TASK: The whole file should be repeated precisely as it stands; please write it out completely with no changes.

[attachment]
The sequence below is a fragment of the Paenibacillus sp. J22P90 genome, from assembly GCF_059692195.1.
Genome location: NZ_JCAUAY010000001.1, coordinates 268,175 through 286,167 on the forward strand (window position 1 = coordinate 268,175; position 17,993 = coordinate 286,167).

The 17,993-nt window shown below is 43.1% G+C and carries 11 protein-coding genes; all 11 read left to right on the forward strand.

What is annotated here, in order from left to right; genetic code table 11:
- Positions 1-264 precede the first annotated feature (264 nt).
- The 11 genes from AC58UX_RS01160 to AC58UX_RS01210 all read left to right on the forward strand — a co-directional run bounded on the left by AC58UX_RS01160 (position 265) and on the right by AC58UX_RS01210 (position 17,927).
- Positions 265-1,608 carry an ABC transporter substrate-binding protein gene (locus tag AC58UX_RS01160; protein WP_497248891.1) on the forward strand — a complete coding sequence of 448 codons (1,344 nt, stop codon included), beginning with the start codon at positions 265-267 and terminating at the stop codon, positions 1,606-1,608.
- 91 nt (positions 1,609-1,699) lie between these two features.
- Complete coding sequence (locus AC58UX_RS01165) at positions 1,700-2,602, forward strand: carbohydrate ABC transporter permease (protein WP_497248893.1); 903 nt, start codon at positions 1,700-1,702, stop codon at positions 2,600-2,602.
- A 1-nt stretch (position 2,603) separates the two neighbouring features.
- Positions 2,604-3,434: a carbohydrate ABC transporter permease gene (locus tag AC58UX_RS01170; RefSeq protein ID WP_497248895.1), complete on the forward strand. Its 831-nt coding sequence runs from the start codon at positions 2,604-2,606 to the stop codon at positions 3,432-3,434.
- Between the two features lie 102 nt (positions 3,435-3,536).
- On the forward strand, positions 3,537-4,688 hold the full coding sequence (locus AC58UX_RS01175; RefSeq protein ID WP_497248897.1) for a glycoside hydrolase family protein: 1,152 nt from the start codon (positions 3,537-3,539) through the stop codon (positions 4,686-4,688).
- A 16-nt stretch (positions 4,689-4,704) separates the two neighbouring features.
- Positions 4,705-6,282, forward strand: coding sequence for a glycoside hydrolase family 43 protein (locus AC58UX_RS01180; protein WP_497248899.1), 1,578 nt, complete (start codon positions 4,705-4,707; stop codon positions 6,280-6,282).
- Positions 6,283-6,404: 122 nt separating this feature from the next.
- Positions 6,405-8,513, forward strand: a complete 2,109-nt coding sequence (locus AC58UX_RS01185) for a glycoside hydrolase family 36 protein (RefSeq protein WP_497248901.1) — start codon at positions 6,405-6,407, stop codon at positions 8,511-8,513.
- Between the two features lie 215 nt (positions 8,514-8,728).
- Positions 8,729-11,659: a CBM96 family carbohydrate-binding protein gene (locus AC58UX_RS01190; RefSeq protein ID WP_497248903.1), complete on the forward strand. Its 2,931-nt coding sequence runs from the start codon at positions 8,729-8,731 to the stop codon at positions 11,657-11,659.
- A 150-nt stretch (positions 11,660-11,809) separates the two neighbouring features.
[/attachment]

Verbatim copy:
The sequence below is a fragment of the Paenibacillus sp. J22P90 genome, from assembly GCF_059692195.1.
Genome location: NZ_JCAUAY010000001.1, coordinates 268,175 through 286,167 on the forward strand (window position 1 = coordinate 268,175; position 17,993 = coordinate 286,167).

The 17,993-nt window shown below is 43.1% G+C and carries 11 protein-coding genes; all 11 read left to right on the forward strand.

What is annotated here, in order from left to right; genetic code table 11:
- Positions 1-264 precede the first annotated feature (264 nt).
- The 11 genes from AC58UX_RS01160 to AC58UX_RS01210 all read left to right on the forward strand — a co-directional run bounded on the left by AC58UX_RS01160 (position 265) and on the right by AC58UX_RS01210 (position 17,927).
- Positions 265-1,608 carry an ABC transporter substrate-binding protein gene (locus tag AC58UX_RS01160; protein WP_497248891.1) on the forward strand — a complete coding sequence of 448 codons (1,344 nt, stop codon included), beginning with the start codon at positions 265-267 and terminating at the stop codon, positions 1,606-1,608.
- 91 nt (positions 1,609-1,699) lie between these two features.
- Complete coding sequence (locus AC58UX_RS01165) at positions 1,700-2,602, forward strand: carbohydrate ABC transporter permease (protein WP_497248893.1); 903 nt, start codon at positions 1,700-1,702, stop codon at positions 2,600-2,602.
- A 1-nt stretch (position 2,603) separates the two neighbouring features.
- Positions 2,604-3,434: a carbohydrate ABC transporter permease gene (locus tag AC58UX_RS01170; RefSeq protein ID WP_497248895.1), complete on the forward strand. Its 831-nt coding sequence runs from the start codon at positions 2,604-2,606 to the stop codon at positions 3,432-3,434.
- Between the two features lie 102 nt (positions 3,435-3,536).
- On the forward strand, positions 3,537-4,688 hold the full coding sequence (locus AC58UX_RS01175; RefSeq protein ID WP_497248897.1) for a glycoside hydrolase family protein: 1,152 nt from the start codon (positions 3,537-3,539) through the stop codon (positions 4,686-4,688).
- A 16-nt stretch (positions 4,689-4,704) separates the two neighbouring features.
- Positions 4,705-6,282, forward strand: coding sequence for a glycoside hydrolase family 43 protein (locus AC58UX_RS01180; protein WP_497248899.1), 1,578 nt, complete (start codon positions 4,705-4,707; stop codon positions 6,280-6,282).
- Positions 6,283-6,404: 122 nt separating this feature from the next.
- Positions 6,405-8,513, forward strand: a complete 2,109-nt coding sequence (locus AC58UX_RS01185) for a glycoside hydrolase family 36 protein (RefSeq protein WP_497248901.1) — start codon at positions 6,405-6,407, stop codon at positions 8,511-8,513.
- Between the two features lie 215 nt (positions 8,514-8,728).
- Positions 8,729-11,659: a CBM96 family carbohydrate-binding protein gene (locus AC58UX_RS01190; RefSeq protein ID WP_497248903.1), complete on the forward strand. Its 2,931-nt coding sequence runs from the start codon at positions 8,729-8,731 to the stop codon at positions 11,657-11,659.
- A 150-nt stretch (positions 11,660-11,809) separates the two neighbouring features.